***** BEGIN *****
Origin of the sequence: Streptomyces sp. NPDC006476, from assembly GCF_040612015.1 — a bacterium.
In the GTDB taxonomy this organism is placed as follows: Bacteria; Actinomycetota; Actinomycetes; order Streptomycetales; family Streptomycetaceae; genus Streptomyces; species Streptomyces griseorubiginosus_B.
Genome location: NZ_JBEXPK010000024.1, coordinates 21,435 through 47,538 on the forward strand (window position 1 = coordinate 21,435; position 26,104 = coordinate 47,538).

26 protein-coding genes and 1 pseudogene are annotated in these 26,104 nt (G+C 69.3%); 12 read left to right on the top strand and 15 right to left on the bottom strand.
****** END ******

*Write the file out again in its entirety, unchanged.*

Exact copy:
Origin of the sequence: Streptomyces sp. NPDC006476, from assembly GCF_040612015.1 — a bacterium.
In the GTDB taxonomy this organism is placed as follows: Bacteria; Actinomycetota; Actinomycetes; order Streptomycetales; family Streptomycetaceae; genus Streptomyces; species Streptomyces griseorubiginosus_B.
Genome location: NZ_JBEXPK010000024.1, coordinates 21,435 through 47,538 on the forward strand (window position 1 = coordinate 21,435; position 26,104 = coordinate 47,538).

26 protein-coding genes and 1 pseudogene are annotated in these 26,104 nt (G+C 69.3%); 12 read left to right on the top strand and 15 right to left on the bottom strand.